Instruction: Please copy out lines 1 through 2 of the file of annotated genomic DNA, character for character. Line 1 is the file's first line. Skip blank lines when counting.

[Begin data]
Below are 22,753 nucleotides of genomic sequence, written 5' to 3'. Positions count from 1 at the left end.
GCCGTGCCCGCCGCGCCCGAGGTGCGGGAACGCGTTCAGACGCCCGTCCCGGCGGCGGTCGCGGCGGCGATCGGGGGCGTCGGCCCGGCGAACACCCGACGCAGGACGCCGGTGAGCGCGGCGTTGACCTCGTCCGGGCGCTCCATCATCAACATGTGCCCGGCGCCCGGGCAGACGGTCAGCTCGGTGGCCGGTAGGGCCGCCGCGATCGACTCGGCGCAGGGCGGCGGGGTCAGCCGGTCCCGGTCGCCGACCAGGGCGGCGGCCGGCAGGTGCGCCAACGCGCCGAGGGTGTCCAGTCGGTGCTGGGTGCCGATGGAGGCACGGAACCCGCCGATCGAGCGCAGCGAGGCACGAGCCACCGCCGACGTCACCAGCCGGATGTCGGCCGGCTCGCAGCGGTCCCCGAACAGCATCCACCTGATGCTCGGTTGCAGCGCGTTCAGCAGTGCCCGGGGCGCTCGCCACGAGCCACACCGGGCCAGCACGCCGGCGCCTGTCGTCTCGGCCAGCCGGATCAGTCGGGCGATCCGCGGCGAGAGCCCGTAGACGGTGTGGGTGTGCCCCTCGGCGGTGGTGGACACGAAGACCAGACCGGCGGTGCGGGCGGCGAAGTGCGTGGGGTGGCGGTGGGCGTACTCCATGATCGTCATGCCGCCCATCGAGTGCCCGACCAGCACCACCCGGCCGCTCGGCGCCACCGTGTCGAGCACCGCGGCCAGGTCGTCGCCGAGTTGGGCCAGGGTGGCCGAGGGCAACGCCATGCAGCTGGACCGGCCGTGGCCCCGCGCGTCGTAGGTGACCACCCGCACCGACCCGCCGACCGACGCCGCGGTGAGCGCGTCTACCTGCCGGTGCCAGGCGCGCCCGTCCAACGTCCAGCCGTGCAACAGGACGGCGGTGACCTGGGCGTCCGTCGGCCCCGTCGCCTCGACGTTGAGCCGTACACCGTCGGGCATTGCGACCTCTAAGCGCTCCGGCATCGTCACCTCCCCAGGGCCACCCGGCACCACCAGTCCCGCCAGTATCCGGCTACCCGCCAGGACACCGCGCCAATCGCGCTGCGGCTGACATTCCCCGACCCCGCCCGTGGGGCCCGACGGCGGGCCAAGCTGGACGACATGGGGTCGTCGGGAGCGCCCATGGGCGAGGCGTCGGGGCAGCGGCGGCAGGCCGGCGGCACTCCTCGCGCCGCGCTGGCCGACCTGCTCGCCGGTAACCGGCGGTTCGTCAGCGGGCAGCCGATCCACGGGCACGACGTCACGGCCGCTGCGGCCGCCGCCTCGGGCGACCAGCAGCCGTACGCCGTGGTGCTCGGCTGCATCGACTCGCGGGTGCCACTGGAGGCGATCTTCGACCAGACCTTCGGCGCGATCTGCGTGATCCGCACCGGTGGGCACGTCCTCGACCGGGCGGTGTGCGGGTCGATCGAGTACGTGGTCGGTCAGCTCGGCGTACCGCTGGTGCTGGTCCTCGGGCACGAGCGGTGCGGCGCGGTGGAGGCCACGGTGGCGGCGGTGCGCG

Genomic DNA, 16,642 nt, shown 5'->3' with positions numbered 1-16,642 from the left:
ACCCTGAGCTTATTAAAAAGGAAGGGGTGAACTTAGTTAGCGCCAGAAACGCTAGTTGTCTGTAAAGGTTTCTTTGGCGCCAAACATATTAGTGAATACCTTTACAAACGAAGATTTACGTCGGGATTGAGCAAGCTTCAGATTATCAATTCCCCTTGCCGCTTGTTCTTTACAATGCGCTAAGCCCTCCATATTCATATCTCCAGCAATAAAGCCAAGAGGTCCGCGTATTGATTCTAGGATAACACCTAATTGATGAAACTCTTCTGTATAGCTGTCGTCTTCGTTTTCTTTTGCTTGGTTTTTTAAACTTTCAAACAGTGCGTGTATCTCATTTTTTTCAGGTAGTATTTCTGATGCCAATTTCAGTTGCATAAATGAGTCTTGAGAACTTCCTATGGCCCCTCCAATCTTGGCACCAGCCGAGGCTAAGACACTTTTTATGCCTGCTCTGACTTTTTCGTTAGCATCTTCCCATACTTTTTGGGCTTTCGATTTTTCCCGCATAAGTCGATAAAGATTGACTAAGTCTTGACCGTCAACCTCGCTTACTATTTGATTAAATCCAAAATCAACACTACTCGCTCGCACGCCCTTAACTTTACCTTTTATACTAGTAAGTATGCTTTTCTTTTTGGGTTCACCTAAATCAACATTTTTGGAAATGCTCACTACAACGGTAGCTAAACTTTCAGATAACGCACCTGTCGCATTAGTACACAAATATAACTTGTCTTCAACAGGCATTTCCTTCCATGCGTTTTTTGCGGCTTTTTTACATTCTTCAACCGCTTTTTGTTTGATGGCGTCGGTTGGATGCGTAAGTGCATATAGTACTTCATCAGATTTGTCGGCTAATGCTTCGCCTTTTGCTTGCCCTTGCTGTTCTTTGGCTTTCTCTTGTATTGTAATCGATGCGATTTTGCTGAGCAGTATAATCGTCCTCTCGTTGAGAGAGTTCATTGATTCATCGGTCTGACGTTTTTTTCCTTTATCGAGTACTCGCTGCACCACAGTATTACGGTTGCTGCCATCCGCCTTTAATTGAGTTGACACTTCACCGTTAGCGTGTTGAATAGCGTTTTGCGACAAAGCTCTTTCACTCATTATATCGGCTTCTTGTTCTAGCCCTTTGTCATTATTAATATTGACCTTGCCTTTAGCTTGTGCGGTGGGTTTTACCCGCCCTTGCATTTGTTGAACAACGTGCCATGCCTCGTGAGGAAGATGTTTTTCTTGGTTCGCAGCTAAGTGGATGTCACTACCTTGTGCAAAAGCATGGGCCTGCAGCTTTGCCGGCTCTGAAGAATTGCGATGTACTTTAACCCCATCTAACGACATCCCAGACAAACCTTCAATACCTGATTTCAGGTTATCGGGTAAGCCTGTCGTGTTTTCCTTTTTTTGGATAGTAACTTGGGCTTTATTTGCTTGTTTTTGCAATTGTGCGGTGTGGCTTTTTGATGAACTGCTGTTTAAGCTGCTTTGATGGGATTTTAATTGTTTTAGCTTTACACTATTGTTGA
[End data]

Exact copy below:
Below are 22,753 nucleotides of genomic sequence, written 5' to 3'. Positions count from 1 at the left end.
GCCGTGCCCGCCGCGCCCGAGGTGCGGGAACGCGTTCAGACGCCCGTCCCGGCGGCGGTCGCGGCGGCGATCGGGGGCGTCGGCCCGGCGAACACCCGACGCAGGACGCCGGTGAGCGCGGCGTTGACCTCGTCCGGGCGCTCCATCATCAACATGTGCCCGGCGCCCGGGCAGACGGTCAGCTCGGTGGCCGGTAGGGCCGCCGCGATCGACTCGGCGCAGGGCGGCGGGGTCAGCCGGTCCCGGTCGCCGACCAGGGCGGCGGCCGGCAGGTGCGCCAACGCGCCGAGGGTGTCCAGTCGGTGCTGGGTGCCGATGGAGGCACGGAACCCGCCGATCGAGCGCAGCGAGGCACGAGCCACCGCCGACGTCACCAGCCGGATGTCGGCCGGCTCGCAGCGGTCCCCGAACAGCATCCACCTGATGCTCGGTTGCAGCGCGTTCAGCAGTGCCCGGGGCGCTCGCCACGAGCCACACCGGGCCAGCACGCCGGCGCCTGTCGTCTCGGCCAGCCGGATCAGTCGGGCGATCCGCGGCGAGAGCCCGTAGACGGTGTGGGTGTGCCCCTCGGCGGTGGTGGACACGAAGACCAGACCGGCGGTGCGGGCGGCGAAGTGCGTGGGGTGGCGGTGGGCGTACTCCATGATCGTCATGCCGCCCATCGAGTGCCCGACCAGCACCACCCGGCCGCTCGGCGCCACCGTGTCGAGCACCGCGGCCAGGTCGTCGCCGAGTTGGGCCAGGGTGGCCGAGGGCAACGCCATGCAGCTGGACCGGCCGTGGCCCCGCGCGTCGTAGGTGACCACCCGCACCGACCCGCCGACCGACGCCGCGGTGAGCGCGTCTACCTGCCGGTGCCAGGCGCGCCCGTCCAACGTCCAGCCGTGCAACAGGACGGCGGTGACCTGGGCGTCCGTCGGCCCCGTCGCCTCGACGTTGAGCCGTACACCGTCGGGCATTGCGACCTCTAAGCGCTCCGGCATCGTCACCTCCCCAGGGCCACCCGGCACCACCAGTCCCGCCAGTATCCGGCTACCCGCCAGGACACCGCGCCAATCGCGCTGCGGCTGACATTCCCCGACCCCGCCCGTGGGGCCCGACGGCGGGCCAAGCTGGACGACATGGGGTCGTCGGGAGCGCCCATGGGCGAGGCGTCGGGGCAGCGGCGGCAGGCCGGCGGCACTCCTCGCGCCGCGCTGGCCGACCTGCTCGCCGGTAACCGGCGGTTCGTCAGCGGGCAGCCGATCCACGGGCACGACGTCACGGCCGCTGCGGCCGCCGCCTCGGGCGACCAGCAGCCGTACGCCGTGGTGCTCGGCTGCATCGACTCGCGGGTGCCACTGGAGGCGATCTTCGACCAGACCTTCGGCGCGATCTGCGTGATCCGCACCGGTGGGCACGTCCTCGACCGGGCGGTGTGCGGGTCGATCGAGTACGTGGTCGGTCAGCTCGGCGTACCGCTGGTGCTGGTCCTCGGGCACGAGCGGTGCGGCGCGGTGGAGGCCACGGTGGCGGCGGTGCGCG